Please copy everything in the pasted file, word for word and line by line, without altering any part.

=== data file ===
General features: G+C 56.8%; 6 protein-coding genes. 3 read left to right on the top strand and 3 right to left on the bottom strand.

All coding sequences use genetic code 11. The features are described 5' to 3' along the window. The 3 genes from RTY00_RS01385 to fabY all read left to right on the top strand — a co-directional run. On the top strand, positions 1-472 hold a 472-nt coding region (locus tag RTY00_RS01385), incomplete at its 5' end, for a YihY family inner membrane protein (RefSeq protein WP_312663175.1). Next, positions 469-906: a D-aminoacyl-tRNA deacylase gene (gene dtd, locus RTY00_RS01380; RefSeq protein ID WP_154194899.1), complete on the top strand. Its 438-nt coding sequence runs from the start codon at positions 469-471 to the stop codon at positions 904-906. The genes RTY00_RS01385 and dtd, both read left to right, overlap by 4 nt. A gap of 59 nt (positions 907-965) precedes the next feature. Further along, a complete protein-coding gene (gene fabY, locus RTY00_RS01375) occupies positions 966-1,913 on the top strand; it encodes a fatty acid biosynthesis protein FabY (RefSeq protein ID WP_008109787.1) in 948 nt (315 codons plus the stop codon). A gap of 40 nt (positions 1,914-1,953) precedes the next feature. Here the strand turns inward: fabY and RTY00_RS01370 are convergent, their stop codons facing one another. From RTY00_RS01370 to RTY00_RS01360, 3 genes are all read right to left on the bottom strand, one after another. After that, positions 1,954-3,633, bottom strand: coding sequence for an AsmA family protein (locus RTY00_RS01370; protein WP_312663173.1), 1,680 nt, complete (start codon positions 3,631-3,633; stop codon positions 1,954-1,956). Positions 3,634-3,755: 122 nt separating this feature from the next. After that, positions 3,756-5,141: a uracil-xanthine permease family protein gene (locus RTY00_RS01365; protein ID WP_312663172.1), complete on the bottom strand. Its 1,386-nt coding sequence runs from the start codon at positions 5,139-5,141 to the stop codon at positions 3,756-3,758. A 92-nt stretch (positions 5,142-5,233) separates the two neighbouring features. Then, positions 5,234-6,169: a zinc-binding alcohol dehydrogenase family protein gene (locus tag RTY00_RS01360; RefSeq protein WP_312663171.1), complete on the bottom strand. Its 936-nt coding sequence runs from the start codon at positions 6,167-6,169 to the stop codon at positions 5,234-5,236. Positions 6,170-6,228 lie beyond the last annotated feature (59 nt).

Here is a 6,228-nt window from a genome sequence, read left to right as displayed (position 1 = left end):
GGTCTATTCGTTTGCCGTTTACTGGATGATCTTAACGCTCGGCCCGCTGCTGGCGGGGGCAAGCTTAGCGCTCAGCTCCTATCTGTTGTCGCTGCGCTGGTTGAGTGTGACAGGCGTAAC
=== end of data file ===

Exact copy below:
General features: G+C 56.8%; 6 protein-coding genes. 3 read left to right on the top strand and 3 right to left on the bottom strand.

All coding sequences use genetic code 11. The features are described 5' to 3' along the window. The 3 genes from RTY00_RS01385 to fabY all read left to right on the top strand — a co-directional run. On the top strand, positions 1-472 hold a 472-nt coding region (locus tag RTY00_RS01385), incomplete at its 5' end, for a YihY family inner membrane protein (RefSeq protein WP_312663175.1). Next, positions 469-906: a D-aminoacyl-tRNA deacylase gene (gene dtd, locus RTY00_RS01380; RefSeq protein ID WP_154194899.1), complete on the top strand. Its 438-nt coding sequence runs from the start codon at positions 469-471 to the stop codon at positions 904-906. The genes RTY00_RS01385 and dtd, both read left to right, overlap by 4 nt. A gap of 59 nt (positions 907-965) precedes the next feature. Further along, a complete protein-coding gene (gene fabY, locus RTY00_RS01375) occupies positions 966-1,913 on the top strand; it encodes a fatty acid biosynthesis protein FabY (RefSeq protein ID WP_008109787.1) in 948 nt (315 codons plus the stop codon). A gap of 40 nt (positions 1,914-1,953) precedes the next feature. Here the strand turns inward: fabY and RTY00_RS01370 are convergent, their stop codons facing one another. From RTY00_RS01370 to RTY00_RS01360, 3 genes are all read right to left on the bottom strand, one after another. After that, positions 1,954-3,633, bottom strand: coding sequence for an AsmA family protein (locus RTY00_RS01370; protein WP_312663173.1), 1,680 nt, complete (start codon positions 3,631-3,633; stop codon positions 1,954-1,956). Positions 3,634-3,755: 122 nt separating this feature from the next. After that, positions 3,756-5,141: a uracil-xanthine permease family protein gene (locus RTY00_RS01365; protein ID WP_312663172.1), complete on the bottom strand. Its 1,386-nt coding sequence runs from the start codon at positions 5,139-5,141 to the stop codon at positions 3,756-3,758. A 92-nt stretch (positions 5,142-5,233) separates the two neighbouring features. Then, positions 5,234-6,169: a zinc-binding alcohol dehydrogenase family protein gene (locus tag RTY00_RS01360; RefSeq protein WP_312663171.1), complete on the bottom strand. Its 936-nt coding sequence runs from the start codon at positions 6,167-6,169 to the stop codon at positions 5,234-5,236. Positions 6,170-6,228 lie beyond the last annotated feature (59 nt).

Here is a 6,228-nt window from a genome sequence, read left to right as displayed (position 1 = left end):
GGTCTATTCGTTTGCCGTTTACTGGATGATCTTAACGCTCGGCCCGCTGCTGGCGGGGGCAAGCTTAGCGCTCAGCTCCTATCTGTTGTCGCTGCGCTGGTTGAGTGTGACAGGCGTAAC